Ok, so last night as I was flipping channels, and I came across Contact. I had purchased the DVD over a year ago, and was excited to see in the features that Jodie Foster had done a commentary for the movie, but had never gotten around to watching it. Since the version on TV was already half-way through, and I have no patience for commercials, I decided that I would watch the commentary with Jodie Foster.
Normally I enjoy watching commentaries as they often give insight into the story and characters that casual viewers are not privvy to. And lets just face it, some commentaries are just plain fun. Having Brendon Frasier sitting next to you watching The Mummy with you is just a riot!
But what got me as I was watching Contact with Jodie Foster was just how wrong I was about what was trying to be explained in the story, including one of the central themes of the entire movie! So I'm gonna use this space to talk about one of the minor plot points to the movie, and the major theme. Did I just not get it, or are there several different ways to explain it? Anyone else have thoughts?
In watching the movie, there is a part where she is in the capsule traveling through the wormhole, and as she looks around, her view of what is going on outside of the capsule follows her eyes, and where she looks. As I watched the movie, I always rationalized it as the metal of the capsule being sensitive to electromagnetic radiation, specifically to light in the visual spectrum. For example, after she is free of the chair, and turns on her flash light, and points it to the bottom of the capsule, it 'shines through' and she can see what is going on outside of the capsule. Thus to explain how the viewport followed where she looked, I always thought that something on her headset was doing something to the metal. Earlier in the movie they told her that the camera she was wearing could see in the ultraviolet as well as infrared spectrums. As many movies seem to skimp out on explantions, I felt this was one of those times, and was left my own devices to explain what I was seeing.
Jodie's explanation was quite different. That there was no viewport, there was nothing special going on outside the capsule, that instead what Ellie was seeing was a vision that was being provided to her by the aliens to help HER understand what was going on. Or at least put things into a perspective that Ellie could understand. The only flaw that I can see with that explanation is the translucency of the capsule's bottom as the machine is powering up.
While not a huge difference (unlike below), I find it fascinating to see how things like that could be interpreted differently. Are our different interpretations caused by our different understandings of the world around us? The philosophies and filters that allow us to comprehend the world we live in? Or was she "in the know" and I'm just totally off base?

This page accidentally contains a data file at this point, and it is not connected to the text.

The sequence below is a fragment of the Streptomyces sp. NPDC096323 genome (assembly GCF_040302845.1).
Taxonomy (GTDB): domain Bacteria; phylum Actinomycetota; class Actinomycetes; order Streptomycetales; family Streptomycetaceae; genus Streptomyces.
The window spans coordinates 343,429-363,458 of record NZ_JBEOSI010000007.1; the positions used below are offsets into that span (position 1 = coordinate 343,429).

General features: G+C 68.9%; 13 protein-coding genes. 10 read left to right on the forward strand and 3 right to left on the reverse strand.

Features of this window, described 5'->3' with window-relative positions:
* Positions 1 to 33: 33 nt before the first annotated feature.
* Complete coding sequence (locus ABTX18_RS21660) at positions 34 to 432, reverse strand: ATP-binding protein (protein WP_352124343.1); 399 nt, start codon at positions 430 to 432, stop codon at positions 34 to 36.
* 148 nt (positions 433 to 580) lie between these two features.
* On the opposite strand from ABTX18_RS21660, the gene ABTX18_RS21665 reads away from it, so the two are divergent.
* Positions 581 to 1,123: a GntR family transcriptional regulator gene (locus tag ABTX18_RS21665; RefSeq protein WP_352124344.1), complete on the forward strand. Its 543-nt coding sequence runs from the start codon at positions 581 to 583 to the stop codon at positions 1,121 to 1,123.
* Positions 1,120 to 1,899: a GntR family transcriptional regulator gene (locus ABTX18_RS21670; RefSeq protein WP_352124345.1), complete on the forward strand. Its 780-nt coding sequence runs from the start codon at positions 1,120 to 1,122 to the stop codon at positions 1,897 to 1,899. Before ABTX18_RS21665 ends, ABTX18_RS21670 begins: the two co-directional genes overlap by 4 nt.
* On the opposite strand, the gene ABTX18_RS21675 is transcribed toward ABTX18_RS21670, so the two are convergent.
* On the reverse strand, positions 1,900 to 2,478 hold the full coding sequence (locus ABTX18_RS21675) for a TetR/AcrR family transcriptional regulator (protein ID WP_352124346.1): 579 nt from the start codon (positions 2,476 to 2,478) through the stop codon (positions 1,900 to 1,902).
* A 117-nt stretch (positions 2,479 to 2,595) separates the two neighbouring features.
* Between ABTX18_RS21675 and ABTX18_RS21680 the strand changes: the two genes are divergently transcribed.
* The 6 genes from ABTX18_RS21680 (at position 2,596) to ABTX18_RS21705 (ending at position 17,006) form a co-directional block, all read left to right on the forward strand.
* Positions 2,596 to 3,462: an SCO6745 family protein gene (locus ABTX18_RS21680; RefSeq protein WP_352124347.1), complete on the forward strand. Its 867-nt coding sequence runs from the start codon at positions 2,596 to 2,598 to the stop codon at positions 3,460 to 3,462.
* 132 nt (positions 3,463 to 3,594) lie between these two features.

Ultimately it is not a big deal. While I would be curious to know the answers to the above questions, I can most likely live the entirety of my life without that knowledge and not feel any less for it.
Most of us have experienced events that we cannot explain. Whether the events are explainable or not, we are ignorant to the pieces of the event that may help explain it to us. So most of use the Great Equalizer. God. An omnipotent being that can do anything, and is unpredictable in her/his actions. (I say her/his because I believe that God is a woman, who gave the gift of creation to the female gender, even though the act requires both sexes to initiate the process.) Some people use the Great Equalizer as a crutch, and take little time to understand the world around them. Instead they rely on God as an explanation for everything, from wars to famine, from birth to death, from how the fish breath to how the birds fly. It is God's will. Other people, like myself, rarely use the Great Equalizer, if ever. What we do know, we understand through learning. What we don't know we explain through the existence of God. For Jodie's charater Ellie, she had never used the Great Equalizer, instead saying that what she doesn't understand, she does not know enough of - yet. Her character is always looking for the truth, and a logical explanation. According to Ellie, her father did not die because it was his time, or it was God's will, he died because his pills were in the upstairs bathroom, and it took too long for her to run upstairs to get his pills. If they had been downstairs, she could have saved him.